Within the past decade, The United States has invested $10 billion in Afghanistan – but for something other than what you might be thinking.
The $10 billion has gone towards putting an end to the growing opium problem throughout the war-torn, Al-Qaeda infested country. In 2013, nearly 520 acres of land in Afghanistan were specifically utilized for growing opium alone. Opium has proven to be one of the biggest sources of profit for Afghanistan, as their crops produce 80% of the world’s opium and allow them to rake in billions of dollars a year ($3 billion in 2013 according to the U.S. government).
The obvious danger with allowing Afghanistan to continue to produce opium and distribute it worldwide is that more and more people will be able to get their hands on the highly addictive drug and possibly end up with a dependency problem. Opium can be abused in its original form, however is most commonly used as the main ingredient in the production of heroin, a drug that is quickly taking the lives of millions of people here in The United States alone.
However, the fact that The United States and other countries have not been successful in stopping the production of opium in Afghanistan puts the rest of the world in a much more complicated and dangerous position. Not only does the opium grown here go on to cause addictions in people in all corners of the world, but it continues to empower a country that some would argue should be powerless.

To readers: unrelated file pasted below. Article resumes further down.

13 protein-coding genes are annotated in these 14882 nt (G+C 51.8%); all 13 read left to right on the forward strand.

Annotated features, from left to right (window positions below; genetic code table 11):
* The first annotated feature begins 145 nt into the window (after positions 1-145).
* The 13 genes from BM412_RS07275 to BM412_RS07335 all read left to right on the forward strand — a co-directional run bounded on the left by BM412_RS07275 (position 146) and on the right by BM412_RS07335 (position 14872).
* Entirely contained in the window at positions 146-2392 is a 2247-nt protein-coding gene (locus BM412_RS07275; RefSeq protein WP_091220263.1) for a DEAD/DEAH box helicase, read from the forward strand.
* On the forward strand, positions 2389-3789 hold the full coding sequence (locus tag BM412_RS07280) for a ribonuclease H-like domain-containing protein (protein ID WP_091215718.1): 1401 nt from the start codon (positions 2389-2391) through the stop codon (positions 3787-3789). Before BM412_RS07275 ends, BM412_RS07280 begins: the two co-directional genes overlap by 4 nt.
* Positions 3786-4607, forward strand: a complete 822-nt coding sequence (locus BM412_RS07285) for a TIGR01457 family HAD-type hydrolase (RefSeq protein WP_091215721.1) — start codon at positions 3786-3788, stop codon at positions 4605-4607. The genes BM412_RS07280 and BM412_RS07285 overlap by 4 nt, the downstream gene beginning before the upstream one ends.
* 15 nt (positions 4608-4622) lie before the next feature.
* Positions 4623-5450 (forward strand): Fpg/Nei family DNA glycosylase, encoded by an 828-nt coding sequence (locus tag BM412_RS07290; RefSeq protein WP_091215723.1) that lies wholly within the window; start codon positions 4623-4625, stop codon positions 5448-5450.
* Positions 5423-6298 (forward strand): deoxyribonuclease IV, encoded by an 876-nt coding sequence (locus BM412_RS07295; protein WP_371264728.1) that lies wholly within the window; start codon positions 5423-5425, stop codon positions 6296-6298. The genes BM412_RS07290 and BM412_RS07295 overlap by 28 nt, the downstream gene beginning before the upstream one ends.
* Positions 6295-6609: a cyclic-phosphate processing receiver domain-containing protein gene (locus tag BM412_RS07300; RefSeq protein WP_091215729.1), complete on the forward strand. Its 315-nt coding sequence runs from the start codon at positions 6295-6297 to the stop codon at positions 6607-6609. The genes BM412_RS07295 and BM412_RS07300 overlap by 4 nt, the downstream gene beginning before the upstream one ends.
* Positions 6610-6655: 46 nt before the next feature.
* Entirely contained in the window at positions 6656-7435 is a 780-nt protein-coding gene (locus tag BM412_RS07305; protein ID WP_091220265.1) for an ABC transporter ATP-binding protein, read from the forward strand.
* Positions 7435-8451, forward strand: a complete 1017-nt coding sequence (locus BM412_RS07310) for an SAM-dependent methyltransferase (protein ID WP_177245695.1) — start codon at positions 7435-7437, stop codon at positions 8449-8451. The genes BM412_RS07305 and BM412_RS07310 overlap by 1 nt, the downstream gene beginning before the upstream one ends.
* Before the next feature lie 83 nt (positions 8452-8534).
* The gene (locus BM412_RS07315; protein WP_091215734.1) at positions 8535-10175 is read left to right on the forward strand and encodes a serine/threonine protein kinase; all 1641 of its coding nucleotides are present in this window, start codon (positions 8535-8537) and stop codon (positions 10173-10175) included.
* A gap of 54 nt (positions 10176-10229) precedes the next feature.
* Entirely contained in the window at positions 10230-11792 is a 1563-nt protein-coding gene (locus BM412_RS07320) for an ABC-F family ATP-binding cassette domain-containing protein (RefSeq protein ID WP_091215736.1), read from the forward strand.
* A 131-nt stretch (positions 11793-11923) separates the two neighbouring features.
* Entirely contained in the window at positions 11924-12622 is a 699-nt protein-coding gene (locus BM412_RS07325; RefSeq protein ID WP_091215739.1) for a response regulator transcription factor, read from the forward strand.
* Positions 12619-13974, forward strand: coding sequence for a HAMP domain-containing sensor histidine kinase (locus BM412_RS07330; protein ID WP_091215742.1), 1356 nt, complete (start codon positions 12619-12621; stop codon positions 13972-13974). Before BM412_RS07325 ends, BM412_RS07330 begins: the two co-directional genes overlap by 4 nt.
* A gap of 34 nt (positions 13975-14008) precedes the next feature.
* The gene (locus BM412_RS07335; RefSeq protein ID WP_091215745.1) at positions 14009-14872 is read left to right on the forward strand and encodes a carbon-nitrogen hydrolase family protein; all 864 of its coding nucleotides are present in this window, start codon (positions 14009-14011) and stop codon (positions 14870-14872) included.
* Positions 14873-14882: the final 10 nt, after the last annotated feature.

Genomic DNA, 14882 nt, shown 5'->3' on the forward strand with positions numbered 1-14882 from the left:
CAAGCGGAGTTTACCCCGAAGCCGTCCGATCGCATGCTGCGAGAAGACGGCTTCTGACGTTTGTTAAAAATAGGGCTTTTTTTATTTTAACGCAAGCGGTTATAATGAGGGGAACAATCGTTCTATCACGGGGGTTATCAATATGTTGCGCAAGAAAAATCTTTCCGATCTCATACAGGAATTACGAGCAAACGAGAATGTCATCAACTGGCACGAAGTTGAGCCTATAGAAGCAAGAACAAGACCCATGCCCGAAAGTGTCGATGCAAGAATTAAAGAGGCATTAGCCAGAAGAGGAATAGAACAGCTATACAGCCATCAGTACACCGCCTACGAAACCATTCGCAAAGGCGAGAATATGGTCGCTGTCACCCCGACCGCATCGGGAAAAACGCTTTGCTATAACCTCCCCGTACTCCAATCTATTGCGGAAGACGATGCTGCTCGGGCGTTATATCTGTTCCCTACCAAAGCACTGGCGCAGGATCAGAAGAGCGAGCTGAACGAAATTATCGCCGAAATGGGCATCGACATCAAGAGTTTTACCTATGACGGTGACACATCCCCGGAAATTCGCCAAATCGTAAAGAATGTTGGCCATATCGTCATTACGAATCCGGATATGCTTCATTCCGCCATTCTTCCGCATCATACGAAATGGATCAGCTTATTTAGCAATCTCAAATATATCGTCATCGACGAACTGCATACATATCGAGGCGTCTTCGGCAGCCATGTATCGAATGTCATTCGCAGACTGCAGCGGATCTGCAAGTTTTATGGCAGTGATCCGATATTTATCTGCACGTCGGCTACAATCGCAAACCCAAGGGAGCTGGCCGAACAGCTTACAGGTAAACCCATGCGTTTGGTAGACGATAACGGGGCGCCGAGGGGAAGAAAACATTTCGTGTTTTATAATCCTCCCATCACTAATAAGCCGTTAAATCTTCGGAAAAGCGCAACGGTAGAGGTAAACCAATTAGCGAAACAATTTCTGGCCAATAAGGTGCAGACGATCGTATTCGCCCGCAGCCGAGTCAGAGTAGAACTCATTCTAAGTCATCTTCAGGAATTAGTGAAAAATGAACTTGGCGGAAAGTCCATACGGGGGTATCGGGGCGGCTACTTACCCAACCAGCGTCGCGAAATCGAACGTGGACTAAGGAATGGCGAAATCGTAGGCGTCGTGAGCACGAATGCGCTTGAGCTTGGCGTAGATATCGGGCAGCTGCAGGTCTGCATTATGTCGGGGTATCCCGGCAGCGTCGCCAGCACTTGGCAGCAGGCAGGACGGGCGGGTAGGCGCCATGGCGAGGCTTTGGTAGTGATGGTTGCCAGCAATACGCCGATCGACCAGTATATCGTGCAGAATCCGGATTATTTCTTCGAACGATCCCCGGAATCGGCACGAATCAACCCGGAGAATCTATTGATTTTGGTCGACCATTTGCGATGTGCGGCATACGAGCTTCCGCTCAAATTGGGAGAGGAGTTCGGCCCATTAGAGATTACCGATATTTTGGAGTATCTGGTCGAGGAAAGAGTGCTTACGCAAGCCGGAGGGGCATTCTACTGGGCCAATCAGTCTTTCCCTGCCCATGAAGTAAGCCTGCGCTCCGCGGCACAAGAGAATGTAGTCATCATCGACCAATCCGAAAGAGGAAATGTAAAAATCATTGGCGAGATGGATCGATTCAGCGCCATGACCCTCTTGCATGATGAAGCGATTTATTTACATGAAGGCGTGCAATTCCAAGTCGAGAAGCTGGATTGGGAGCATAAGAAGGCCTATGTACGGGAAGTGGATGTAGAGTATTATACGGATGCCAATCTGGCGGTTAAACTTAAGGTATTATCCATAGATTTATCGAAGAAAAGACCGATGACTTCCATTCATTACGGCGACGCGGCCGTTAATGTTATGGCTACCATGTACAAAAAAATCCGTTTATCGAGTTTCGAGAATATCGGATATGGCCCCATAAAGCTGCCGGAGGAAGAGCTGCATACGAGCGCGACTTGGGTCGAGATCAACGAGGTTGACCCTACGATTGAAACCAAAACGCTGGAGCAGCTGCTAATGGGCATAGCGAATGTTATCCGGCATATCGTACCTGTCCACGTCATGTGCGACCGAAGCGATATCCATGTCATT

The Taliban, based in Afghanistan, receives a $400 million annual budget, and the sales of opium within the country contribute to one quarter of that budget. Therefore, as long as opium sales are up and continuing to rise, the Taliban will continue to be fueled, leading to a more dangerous international crisis that supports terrorism and the growth of it.
In addition, the growth and distribution of opium at this rate puts all of the people of Afghanistan in a compromising situation. The bigger this business becomes, and more violence, corruption and political instability ensue. Any government that is trying to be effective in the country faces insurmountable obstacles as it looks to try and control opium production. Afghanistan and its potential for eventual stability continues to hang in the balance.
In 2007, there were 476 acres dedicated to the growth of opium. Today, the numbers continue to rise and the Taliban keeps utilizing the profits of these opium fields to support terrorism and insurgency worldwide.